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In an exclusive interview for my weekly This Island Nation podcast, the Chairman of Cork Port says that it is moving “from a city port to a sea port.”

Listen to John Mullins as he outlines why the port company “must leave a legacy behind to Cork City as it moves its operations downriver to Ringaskiddy and must create new relationships with all of the harbour communities.”

He spoke to me at the announcement of the Cork Harbour Festival, which will run from June 3 to June 11.

Listen to the podcast below where he also speaks about plans for Marino Point and reveals what is proposed for the development of the iconic, historic harbour offices and buildings on Custom House Quay in Cork City centre and the marina attached to it.

• See also CORK CLAIMS LARGEST HARBOUR FESTIVAL IN IRELAND

Published in Island Nation

Saga Cruises’ MV Saga Pearl 2 will start the Port of Cork’s cruise liner season on 20th March, the first of 65 calls expected to visit Cork this season. Seven new liners will call this season on their maiden call, while Princess Cruises’ MV Caribbean Princess carrying 3,500 passengers will make fourteen visits this season.

With 65 calls in 2017, the Port of Cork anticipates a very busy season ahead for all involved, and an increased economic benefit for the region. Approximately 160,000 passengers and crew are expected to visit the city and county between March and November.

Commercial Manager at the Port of Cork, Captain Michael McCarthy said: ‘The 2017 Cork cruise season is booming which is great for the port and the region. The numbers of calls are up compared to 2016 and we feel very positive about this increase in business. It’s also very encouraging to see cruise lines bringing their newest vessels to Cork on maiden calls and choosing Cobh as part of their cruising route.’

He continued: ‘It is our ambition as a port company to attract larger cruise ships and increase our cruise calls to 75 per year. Already in 2018 the bookings are indicating we will achieve this goal, if not exceed it.’

In 2016 Cruise Critic, the world's leading cruise review site and online cruise community, announced the winners of the inaugural Cruise Critic Cruisers’ Choice Destination Awards with Cork’s Cobh ranked second favourite cruise destination in the British Isles and Western Europe. These awards recognised the high level of effort that goes into ensuring every cruise passenger visiting Cobh has a memorable visit to the region.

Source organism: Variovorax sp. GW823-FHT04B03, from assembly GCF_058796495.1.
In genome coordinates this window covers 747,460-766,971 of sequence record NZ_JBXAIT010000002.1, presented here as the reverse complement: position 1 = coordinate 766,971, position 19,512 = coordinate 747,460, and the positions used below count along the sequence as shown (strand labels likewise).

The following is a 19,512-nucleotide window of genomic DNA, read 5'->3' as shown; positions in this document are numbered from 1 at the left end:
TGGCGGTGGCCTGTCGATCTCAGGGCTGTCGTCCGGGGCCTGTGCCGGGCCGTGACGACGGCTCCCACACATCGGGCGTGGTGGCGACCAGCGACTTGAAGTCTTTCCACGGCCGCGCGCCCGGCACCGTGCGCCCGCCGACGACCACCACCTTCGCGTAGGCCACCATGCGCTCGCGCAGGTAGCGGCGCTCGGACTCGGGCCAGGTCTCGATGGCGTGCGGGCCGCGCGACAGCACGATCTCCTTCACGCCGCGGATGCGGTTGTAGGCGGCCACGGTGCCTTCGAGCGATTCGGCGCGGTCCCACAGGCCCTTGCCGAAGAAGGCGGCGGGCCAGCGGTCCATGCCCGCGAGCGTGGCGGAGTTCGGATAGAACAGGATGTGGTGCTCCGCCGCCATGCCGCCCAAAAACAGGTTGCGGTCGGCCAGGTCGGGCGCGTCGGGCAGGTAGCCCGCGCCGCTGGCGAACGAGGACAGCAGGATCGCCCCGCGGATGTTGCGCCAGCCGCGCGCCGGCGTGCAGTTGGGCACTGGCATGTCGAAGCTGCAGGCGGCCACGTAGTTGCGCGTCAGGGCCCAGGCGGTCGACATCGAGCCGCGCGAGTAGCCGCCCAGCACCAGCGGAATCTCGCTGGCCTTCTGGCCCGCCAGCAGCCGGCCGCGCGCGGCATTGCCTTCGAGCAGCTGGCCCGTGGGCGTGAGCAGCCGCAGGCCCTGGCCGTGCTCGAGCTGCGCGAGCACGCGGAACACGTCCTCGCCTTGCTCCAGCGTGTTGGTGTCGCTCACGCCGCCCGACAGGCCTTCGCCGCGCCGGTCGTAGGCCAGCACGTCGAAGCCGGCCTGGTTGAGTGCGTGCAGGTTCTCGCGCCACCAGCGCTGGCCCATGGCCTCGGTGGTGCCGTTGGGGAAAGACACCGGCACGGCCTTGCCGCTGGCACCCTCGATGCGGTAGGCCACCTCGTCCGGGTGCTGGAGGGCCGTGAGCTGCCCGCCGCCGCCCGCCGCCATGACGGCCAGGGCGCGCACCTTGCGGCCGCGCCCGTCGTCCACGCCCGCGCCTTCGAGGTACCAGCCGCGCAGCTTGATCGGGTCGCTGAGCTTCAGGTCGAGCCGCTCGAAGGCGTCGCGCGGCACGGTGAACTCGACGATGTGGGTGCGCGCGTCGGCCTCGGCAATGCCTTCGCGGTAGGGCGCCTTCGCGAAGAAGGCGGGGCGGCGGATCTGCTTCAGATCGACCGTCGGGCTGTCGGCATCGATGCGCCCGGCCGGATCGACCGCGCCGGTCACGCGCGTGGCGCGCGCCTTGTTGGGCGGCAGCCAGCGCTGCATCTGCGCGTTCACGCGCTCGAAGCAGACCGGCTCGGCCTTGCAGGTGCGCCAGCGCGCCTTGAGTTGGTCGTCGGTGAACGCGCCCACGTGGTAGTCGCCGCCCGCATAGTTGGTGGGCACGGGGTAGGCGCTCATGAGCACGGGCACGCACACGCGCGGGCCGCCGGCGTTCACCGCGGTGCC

As well as Cork the Port of Cork also operates Bantry Bay Port Company which will see eight cruise liners calling to the West Cork area this summer. Bantry Harbour and Glengarriff can accommodate the smaller boutique cruise liners whose passengers tend to look for active expedition cruises.

Published in Port of Cork
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Fastnet Yacht Race 

This race is both a blue riband international yachting fixture and a biennial offshore pilgrimage that attracts crews from all walks of life:- from aspiring sailors to professional crews; all ages and all professions. Some are racing for charity, others for a personal challenge. For the world's top professional sailors, it is a 'must-do' race. For some, it will be their first-ever race, and for others, something they have competed in for over 50 years! The race attracts the most diverse fleet of yachts, from beautiful classic yachts to some of the fastest racing machines on the planet – and everything in between. The testing course passes eight famous landmarks along the route: The Needles, Portland Bill, Start Point, the Lizard, Land’s End, the Fastnet Rock, Bishop’s Rock off the Scillies and Plymouth breakwater (now Cherbourg for 2021 and 2023). After the start in Cowes, the fleet heads westward down The Solent, before exiting into the English Channel at Hurst Castle. The finish is in Plymouth, Devon via the Fastnet Rock, off the southern tip of Ireland.

  • The leg across the Celtic Sea to (and from) the Fastnet Rock is known to be unpredictable and challenging. The competitors are exposed to fast-moving Atlantic weather systems and the fleet often encounter tough conditions
  • Flawless decision-making, determination and total commitment are the essential requirements. Crews have to manage and anticipate the changing tidal and meteorological conditions imposed by the complex course
  • The symbol of the race is the Fastnet Rock, located off the southern coast of Ireland. Also known as the Teardrop of Ireland, the Rock marks an evocative turning point in the challenging race
  • Once sailors reach the Fastnet Rock, they are well over halfway to the finish in Plymouth.
  • The lighthouse first shone its light on New Year’s Day in 1854
    Fastnet Rock originally had six keepers (now unmanned), with four on the rock at a time with the other two on leave. Each man did four weeks on, two weeks off

At A Glance – Fastnet Race

  • The world's largest offshore yacht race
  • The biennial race is 605 nautical miles - Cowes, Fastnet Rock, Plymouth
  • A fleet of over 400 yachts regularly will take part
  • The international fleet is made up of over 26 countries
  • Multihull course record: 1 day, 8 hours, 48 minutes (2011, Banque Populaire V)
  • Monohull course record: 1 day, 18 hours, 39 minutes (2011, Volvo 70, Abu Dhabi)
  • Largest IRC Rated boat is the 100ft (30.48m) Scallywag 100 (HKG)
  • Some of the Smallest boats in the fleet are 30 footers
  • Rolex SA has been a longstanding sponsor of the race since 2001
  • The first race was in 1925 with 7 boats. The Royal Ocean Racing Club was set up as a result